If you wanted to find the spot farthest from any land mass on Earth, you’d end up at Point Nemo, an ultra-remote point in the Pacific Ocean. It’s 1,450 nautical miles (2,688 kilometers) from Ducie Island, which is part of the Pitcairn Islands, and Motu Nui, one of the Easter Islands. Zooming out to a macro view, the coordinates (48°52.6′S 123°23.6′W) will lead you way out into the Pacific, west of South America and east of Australia.
This spot, named after Captain Nemo from the Jules Verne novel Twenty Thousand Leagues Under the Sea, is also known as the Oceanic Point of Inaccessibility.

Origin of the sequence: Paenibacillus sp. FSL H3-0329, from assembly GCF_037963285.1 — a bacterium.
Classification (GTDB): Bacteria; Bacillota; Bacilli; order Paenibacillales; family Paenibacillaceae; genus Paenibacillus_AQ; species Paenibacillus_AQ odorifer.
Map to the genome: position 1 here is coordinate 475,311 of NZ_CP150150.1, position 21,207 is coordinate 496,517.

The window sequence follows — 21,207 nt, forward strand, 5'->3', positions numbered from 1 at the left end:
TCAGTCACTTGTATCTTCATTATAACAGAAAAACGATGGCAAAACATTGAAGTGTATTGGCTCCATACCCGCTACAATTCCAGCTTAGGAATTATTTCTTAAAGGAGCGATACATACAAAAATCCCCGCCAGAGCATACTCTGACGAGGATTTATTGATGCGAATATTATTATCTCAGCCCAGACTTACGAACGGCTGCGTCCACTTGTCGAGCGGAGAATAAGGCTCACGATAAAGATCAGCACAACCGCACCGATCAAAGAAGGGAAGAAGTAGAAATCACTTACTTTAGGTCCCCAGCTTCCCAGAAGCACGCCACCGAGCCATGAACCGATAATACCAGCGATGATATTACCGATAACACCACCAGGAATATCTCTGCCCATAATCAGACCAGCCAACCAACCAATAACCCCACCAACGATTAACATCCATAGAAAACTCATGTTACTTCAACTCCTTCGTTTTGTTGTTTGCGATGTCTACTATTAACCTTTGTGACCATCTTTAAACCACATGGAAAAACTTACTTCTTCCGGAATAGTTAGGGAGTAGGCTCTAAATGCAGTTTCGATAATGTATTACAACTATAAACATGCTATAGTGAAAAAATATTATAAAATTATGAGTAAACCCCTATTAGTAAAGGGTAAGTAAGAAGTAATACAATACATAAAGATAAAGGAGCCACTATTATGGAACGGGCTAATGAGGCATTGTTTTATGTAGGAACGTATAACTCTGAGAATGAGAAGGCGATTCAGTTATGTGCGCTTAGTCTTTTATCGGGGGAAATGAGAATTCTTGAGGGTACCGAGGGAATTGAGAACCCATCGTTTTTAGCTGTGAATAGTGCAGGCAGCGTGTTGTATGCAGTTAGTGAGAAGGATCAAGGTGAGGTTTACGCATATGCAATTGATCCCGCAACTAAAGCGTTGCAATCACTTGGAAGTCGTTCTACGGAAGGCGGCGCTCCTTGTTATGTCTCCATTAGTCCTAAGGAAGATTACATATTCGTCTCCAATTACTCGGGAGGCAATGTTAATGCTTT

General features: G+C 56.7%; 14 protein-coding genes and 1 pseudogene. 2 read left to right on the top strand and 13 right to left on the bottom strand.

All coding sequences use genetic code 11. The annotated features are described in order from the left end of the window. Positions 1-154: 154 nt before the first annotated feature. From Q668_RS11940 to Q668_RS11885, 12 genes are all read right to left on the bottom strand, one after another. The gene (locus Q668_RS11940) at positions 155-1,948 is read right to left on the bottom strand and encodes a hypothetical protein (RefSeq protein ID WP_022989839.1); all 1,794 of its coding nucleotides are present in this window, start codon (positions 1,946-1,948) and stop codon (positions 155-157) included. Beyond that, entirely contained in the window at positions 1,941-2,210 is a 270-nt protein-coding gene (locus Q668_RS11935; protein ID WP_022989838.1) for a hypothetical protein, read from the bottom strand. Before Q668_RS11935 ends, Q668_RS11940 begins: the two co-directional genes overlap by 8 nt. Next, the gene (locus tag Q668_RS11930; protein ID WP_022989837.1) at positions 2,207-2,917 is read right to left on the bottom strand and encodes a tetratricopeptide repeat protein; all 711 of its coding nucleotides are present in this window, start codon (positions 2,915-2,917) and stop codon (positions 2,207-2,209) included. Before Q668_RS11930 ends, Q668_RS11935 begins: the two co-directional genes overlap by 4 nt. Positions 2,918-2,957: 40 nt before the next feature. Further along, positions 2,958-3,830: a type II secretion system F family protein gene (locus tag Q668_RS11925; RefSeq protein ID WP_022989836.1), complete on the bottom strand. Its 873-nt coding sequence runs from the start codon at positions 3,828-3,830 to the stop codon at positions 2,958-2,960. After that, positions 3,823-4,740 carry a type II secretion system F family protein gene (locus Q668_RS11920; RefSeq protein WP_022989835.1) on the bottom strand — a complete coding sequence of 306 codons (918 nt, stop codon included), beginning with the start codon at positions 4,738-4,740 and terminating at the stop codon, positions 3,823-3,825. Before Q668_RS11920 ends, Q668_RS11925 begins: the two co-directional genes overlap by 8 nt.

Where space junk goes to die:
- The Oceanic Point of Inaccessibility was famously used by author H. P. Lovecraft as R'lyeh, the earthly home of Cthulhu.
- This is the part of the Pacific where hundreds of satellites, space stations, and other spacecraft splash down after reentering the Earth’s atmosphere.
- Croatian-Canadian survey engineer Hrvoje Lukatela pinpointed Point Nemo in 1992 using a geospatial computer program.